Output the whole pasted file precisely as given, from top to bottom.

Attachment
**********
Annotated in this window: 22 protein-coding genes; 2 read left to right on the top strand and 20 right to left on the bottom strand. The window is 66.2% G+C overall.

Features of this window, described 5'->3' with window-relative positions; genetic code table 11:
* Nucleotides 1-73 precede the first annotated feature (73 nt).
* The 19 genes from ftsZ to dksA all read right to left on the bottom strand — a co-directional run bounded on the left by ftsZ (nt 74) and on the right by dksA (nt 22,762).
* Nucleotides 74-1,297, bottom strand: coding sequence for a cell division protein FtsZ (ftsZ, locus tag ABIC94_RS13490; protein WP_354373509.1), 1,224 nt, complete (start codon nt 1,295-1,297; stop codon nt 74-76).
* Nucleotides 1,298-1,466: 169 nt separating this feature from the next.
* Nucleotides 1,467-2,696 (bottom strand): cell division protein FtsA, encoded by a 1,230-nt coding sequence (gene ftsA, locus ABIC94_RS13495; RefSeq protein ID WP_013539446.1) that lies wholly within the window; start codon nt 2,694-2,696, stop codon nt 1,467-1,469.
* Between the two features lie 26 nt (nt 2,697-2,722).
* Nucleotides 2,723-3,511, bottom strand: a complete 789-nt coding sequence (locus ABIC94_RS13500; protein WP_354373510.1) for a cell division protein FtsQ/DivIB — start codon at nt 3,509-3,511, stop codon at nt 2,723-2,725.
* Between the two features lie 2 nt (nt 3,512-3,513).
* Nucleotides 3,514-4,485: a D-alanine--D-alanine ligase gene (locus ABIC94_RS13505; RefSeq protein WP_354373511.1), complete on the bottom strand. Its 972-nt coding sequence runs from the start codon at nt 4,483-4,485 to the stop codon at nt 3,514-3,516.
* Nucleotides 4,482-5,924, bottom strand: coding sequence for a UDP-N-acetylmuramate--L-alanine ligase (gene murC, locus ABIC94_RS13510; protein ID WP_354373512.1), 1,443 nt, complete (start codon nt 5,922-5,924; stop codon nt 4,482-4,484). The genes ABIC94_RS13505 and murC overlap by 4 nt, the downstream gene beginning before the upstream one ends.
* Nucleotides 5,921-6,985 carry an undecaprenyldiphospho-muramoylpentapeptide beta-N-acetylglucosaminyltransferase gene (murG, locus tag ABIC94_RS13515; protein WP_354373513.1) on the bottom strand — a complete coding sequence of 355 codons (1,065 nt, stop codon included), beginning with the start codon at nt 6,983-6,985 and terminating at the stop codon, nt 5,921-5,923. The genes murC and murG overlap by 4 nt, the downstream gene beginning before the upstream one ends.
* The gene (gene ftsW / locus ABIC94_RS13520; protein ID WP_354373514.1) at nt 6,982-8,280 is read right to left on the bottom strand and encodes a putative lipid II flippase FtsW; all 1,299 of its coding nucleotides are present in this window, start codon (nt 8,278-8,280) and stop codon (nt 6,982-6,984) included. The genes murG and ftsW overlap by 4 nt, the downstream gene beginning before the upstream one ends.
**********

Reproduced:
Annotated in this window: 22 protein-coding genes; 2 read left to right on the top strand and 20 right to left on the bottom strand. The window is 66.2% G+C overall.

Features of this window, described 5'->3' with window-relative positions; genetic code table 11:
* Nucleotides 1-73 precede the first annotated feature (73 nt).
* The 19 genes from ftsZ to dksA all read right to left on the bottom strand — a co-directional run bounded on the left by ftsZ (nt 74) and on the right by dksA (nt 22,762).
* Nucleotides 74-1,297, bottom strand: coding sequence for a cell division protein FtsZ (ftsZ, locus tag ABIC94_RS13490; protein WP_354373509.1), 1,224 nt, complete (start codon nt 1,295-1,297; stop codon nt 74-76).
* Nucleotides 1,298-1,466: 169 nt separating this feature from the next.
* Nucleotides 1,467-2,696 (bottom strand): cell division protein FtsA, encoded by a 1,230-nt coding sequence (gene ftsA, locus ABIC94_RS13495; RefSeq protein ID WP_013539446.1) that lies wholly within the window; start codon nt 2,694-2,696, stop codon nt 1,467-1,469.
* Between the two features lie 26 nt (nt 2,697-2,722).
* Nucleotides 2,723-3,511, bottom strand: a complete 789-nt coding sequence (locus ABIC94_RS13500; protein WP_354373510.1) for a cell division protein FtsQ/DivIB — start codon at nt 3,509-3,511, stop codon at nt 2,723-2,725.
* Between the two features lie 2 nt (nt 3,512-3,513).
* Nucleotides 3,514-4,485: a D-alanine--D-alanine ligase gene (locus ABIC94_RS13505; RefSeq protein WP_354373511.1), complete on the bottom strand. Its 972-nt coding sequence runs from the start codon at nt 4,483-4,485 to the stop codon at nt 3,514-3,516.
* Nucleotides 4,482-5,924, bottom strand: coding sequence for a UDP-N-acetylmuramate--L-alanine ligase (gene murC, locus ABIC94_RS13510; protein ID WP_354373512.1), 1,443 nt, complete (start codon nt 5,922-5,924; stop codon nt 4,482-4,484). The genes ABIC94_RS13505 and murC overlap by 4 nt, the downstream gene beginning before the upstream one ends.
* Nucleotides 5,921-6,985 carry an undecaprenyldiphospho-muramoylpentapeptide beta-N-acetylglucosaminyltransferase gene (murG, locus tag ABIC94_RS13515; protein WP_354373513.1) on the bottom strand — a complete coding sequence of 355 codons (1,065 nt, stop codon included), beginning with the start codon at nt 6,983-6,985 and terminating at the stop codon, nt 5,921-5,923. The genes murC and murG overlap by 4 nt, the downstream gene beginning before the upstream one ends.
* The gene (gene ftsW / locus ABIC94_RS13520; protein ID WP_354373514.1) at nt 6,982-8,280 is read right to left on the bottom strand and encodes a putative lipid II flippase FtsW; all 1,299 of its coding nucleotides are present in this window, start codon (nt 8,278-8,280) and stop codon (nt 6,982-6,984) included. The genes murG and ftsW overlap by 4 nt, the downstream gene beginning before the upstream one ends.